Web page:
The Southwestern Historical Quarterly, Volume 66, July 1962 - April, 1963 Page: 476
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Southwestern Historical Quarterly
fested great surprise and indignation of countenance, but remained
silent; casting his eyes over the officers that were assembled around
him, but no one spoke-all seemed to be dumb,18 and he finally
ordered the line to march forward. It was then about ten o'clock on
the 19th day of August, as hot as it ever gets, and the men were
marched in line ready for action at a moment, about four miles
through heavy post oak sand, without water drawing their six cannon,
their teams having been turned out on the previous night.
CONTENTS-The Battle-Route of the Mexicans-Fierce Contest-
Victory gained and lost-The Americans between two fires-Treach-
ery of the Mexican allies and their brutal conduct-Generosity of
Elisondo-Execution of 12o Mexicans.
On approaching a thick chapparal, skirting the next stream of
water, they were fired on from the thicket by two pieces of cannon.
They returned the fire from their artillery, but finding the enemy
protected by the timber, they charged, leaving their cannon, which
had broken down one third of the Americans dragging it through the
thicket, which prevented any correct estimate of their numbers.'"0
But on approaching an open post oak flat, they perceived, to their
surprise, a line of temporary breastworks, and the phantom they had
been pursuing clambering over it, and the next moment they were
saluted by the enemy's whole line of artillery, tearing off the brush
and limbs over their heads, scattering the fragments into their eyes
and faces. This sudden and unexpected attack by the enemy they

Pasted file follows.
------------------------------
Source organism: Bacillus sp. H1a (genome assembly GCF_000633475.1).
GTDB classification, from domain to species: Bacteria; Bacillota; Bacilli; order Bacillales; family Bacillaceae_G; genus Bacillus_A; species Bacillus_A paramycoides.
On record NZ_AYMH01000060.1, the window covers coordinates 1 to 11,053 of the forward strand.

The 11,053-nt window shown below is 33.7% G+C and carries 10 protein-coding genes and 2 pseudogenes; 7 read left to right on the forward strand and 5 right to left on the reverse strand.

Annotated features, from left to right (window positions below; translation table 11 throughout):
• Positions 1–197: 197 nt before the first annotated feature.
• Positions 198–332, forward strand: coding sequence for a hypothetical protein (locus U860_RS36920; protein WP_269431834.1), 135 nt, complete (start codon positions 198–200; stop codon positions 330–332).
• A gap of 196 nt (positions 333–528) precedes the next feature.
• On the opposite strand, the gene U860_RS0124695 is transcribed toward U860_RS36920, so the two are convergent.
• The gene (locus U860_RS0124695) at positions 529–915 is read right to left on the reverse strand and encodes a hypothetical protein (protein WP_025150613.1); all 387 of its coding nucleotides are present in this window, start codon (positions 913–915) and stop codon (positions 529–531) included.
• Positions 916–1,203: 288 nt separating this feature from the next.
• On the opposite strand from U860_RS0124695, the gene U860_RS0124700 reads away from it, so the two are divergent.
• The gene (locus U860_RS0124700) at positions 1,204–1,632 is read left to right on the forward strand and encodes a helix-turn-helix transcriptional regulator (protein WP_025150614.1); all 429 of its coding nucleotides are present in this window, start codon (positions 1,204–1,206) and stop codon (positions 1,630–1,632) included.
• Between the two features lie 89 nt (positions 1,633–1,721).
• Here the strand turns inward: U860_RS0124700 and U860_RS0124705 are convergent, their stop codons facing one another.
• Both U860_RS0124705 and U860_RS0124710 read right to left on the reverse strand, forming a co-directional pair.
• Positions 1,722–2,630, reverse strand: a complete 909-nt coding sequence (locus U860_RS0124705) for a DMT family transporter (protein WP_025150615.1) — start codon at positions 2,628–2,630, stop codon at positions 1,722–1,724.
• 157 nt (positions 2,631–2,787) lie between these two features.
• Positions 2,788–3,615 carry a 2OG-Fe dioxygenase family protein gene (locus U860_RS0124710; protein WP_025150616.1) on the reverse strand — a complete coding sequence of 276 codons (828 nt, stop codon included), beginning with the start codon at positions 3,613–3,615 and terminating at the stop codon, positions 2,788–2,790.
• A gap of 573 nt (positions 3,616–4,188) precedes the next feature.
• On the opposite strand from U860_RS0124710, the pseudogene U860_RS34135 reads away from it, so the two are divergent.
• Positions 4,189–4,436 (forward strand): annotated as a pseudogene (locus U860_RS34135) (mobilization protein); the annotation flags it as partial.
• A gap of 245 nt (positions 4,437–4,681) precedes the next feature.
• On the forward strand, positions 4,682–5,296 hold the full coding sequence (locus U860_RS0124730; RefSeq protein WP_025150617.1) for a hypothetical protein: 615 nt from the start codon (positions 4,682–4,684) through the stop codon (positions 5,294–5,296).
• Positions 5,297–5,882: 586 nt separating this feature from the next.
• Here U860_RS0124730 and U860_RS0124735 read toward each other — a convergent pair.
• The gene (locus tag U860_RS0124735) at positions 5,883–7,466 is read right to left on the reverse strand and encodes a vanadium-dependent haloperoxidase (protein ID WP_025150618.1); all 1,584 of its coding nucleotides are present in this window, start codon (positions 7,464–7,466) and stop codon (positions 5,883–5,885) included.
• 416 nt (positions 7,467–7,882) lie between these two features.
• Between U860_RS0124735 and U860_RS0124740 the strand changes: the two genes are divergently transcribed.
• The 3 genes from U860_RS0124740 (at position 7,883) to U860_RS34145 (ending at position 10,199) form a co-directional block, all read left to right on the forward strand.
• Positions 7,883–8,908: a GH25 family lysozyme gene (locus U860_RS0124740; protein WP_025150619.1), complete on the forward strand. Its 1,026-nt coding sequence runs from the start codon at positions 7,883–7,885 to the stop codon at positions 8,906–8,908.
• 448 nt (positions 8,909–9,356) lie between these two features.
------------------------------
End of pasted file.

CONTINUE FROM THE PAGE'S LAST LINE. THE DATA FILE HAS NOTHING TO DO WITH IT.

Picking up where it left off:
supposed they were driving before them, so alarmed the Mexican
Infantry that they had fled and hid in the chapparal, leaving the
Americans scattered in small detached parties-numbers of them
18According to Gaines, Menchaca and Kemper were the core of the resistance to
Toledo but Gaines agrees with McLane that Colonel Kemper did not rejoin the
American army until the day before the last battle. There is no indication that
Kemper had met Gutierrez after the latter had left San Antonio. Information from
Capt. Gaines, ibid., I, 283. Certainly Toledo showed a better appreciation of the
military situation than did Kemper or Menchaca. To crush the revolt, Arredondo
had to smash the republican army and retake San Antonio, therefore if the
republicans would wait, he would have to attack. History has proven time and
again that the defensive is the best plan for the employment of untrained or weak
forces. If the republicans had been content to await his attack, it is probable that
they would have cut Arredondo to pieces, as he did them.
a18This installment appears in the San Antonio Tri-Weekly Alamo Express, Feb-
ruary 2o, 1861.
"OThis retirement of the Spanish advance guard under pressure was part of
Arredondo's plan. Hatcher, "Arredondo's Report of the Battle of the Medina,"
Quarterly of the Texas State Historical Association, XI, r2s.
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Texas State Historical Association. The Southwestern Historical Quarterly, Volume 66, July 1962 - April, 1963, periodical, 1963; Austin, Texas. (texashistory.unt.edu/ark:/67531/metapth101196/m1/512/: accessed October 19, 2017), University of North Texas Libraries, The Portal to Texas History, texashistory.unt.edu; crediting Texas State Historical Association.